January 27, 2005 – Posted 4:24 p.m. CST MANILA -- If you live in rural America and have an ambulance service, consider yourself lucky. The services can be a real drain on a small town's budget.
The town of Manila fought for its one ambulance, but when an emergency happened the paramedics were nowhere around. A Manila man was working on his truck when it slipped off the jack, crushing him.
“His wife was outside screaming and hollering,” said neighbor Steven Green.
Green jacked the truck off of his neighbor and called 911. Firefighters and police came right away, but they had to wait for paramedics. Even though Manila's ambulance station was only about a mile away from the accident scene witnesses say 15 minutes passed before paramedics showed up.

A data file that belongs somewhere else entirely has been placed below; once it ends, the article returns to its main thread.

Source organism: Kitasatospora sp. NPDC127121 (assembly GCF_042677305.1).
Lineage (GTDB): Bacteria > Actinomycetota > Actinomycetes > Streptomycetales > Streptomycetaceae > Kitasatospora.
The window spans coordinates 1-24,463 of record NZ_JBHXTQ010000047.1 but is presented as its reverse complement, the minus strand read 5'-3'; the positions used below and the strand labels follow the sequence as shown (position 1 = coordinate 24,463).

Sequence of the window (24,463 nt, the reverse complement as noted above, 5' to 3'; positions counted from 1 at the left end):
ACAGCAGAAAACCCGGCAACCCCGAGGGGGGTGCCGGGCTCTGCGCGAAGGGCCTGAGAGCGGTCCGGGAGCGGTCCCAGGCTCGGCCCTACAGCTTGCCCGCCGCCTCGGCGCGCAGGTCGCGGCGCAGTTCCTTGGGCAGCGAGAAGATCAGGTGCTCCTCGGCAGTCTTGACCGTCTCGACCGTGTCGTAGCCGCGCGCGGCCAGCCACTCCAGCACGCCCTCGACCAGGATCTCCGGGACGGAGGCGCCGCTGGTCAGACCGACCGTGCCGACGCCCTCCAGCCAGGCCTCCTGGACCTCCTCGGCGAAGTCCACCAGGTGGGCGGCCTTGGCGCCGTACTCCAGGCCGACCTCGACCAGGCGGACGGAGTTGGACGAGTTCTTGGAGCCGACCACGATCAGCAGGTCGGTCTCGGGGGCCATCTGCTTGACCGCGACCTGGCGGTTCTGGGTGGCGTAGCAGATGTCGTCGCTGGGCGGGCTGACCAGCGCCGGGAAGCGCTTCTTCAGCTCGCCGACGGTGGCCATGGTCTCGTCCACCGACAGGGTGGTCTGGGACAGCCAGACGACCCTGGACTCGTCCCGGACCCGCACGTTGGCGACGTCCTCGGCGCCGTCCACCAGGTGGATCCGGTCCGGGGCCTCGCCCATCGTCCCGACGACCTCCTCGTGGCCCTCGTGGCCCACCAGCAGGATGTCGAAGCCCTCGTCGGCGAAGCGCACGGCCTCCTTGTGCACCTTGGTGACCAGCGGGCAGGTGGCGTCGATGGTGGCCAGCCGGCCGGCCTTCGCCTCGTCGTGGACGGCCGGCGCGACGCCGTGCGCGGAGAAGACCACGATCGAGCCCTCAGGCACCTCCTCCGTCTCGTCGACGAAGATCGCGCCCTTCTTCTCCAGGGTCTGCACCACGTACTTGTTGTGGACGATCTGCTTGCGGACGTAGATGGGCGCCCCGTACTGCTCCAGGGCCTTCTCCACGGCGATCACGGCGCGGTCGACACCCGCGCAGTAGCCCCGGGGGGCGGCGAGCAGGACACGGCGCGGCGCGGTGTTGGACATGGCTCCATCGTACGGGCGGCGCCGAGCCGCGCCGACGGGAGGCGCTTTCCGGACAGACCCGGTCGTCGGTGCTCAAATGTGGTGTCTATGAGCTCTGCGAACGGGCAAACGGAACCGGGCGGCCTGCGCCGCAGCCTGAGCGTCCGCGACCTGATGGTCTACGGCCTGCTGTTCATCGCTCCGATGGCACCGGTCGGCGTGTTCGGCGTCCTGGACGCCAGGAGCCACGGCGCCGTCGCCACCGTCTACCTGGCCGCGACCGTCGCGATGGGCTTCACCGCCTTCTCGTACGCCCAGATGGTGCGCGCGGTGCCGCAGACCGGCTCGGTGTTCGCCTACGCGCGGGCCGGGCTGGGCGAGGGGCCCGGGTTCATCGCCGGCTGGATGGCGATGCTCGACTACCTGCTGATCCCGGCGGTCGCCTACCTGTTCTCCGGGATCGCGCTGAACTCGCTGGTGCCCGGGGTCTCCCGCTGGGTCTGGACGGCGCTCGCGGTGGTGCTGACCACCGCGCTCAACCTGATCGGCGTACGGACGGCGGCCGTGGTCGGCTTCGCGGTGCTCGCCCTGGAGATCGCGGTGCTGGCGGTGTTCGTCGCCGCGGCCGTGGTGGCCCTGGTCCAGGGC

That's because they came from Blytheville, which is nearly 20 miles away. The Manila ambulance was out of town because…
“For us to do business in Manila we do transports from surrounding hospitals to Memphis and Little Rock,” said Medic One President Ryan Kibler.
Medic One says they have to keep their Manila ambulance moving or they won't make a profit.
“To have one ambulance cost about $200,000 dollars a year,” said Kibler.
And there aren't enough emergencies in rural towns to cover that cost, so companies have to find other ways to make money, like hospital transports.
“We do not have to ask Manila for a bigger subsidy or pull out of their community, because we want to be there for Manila,” said Kibler.
Meaning the choices for most of rural America are either have an ambulance most of the time, or not at all.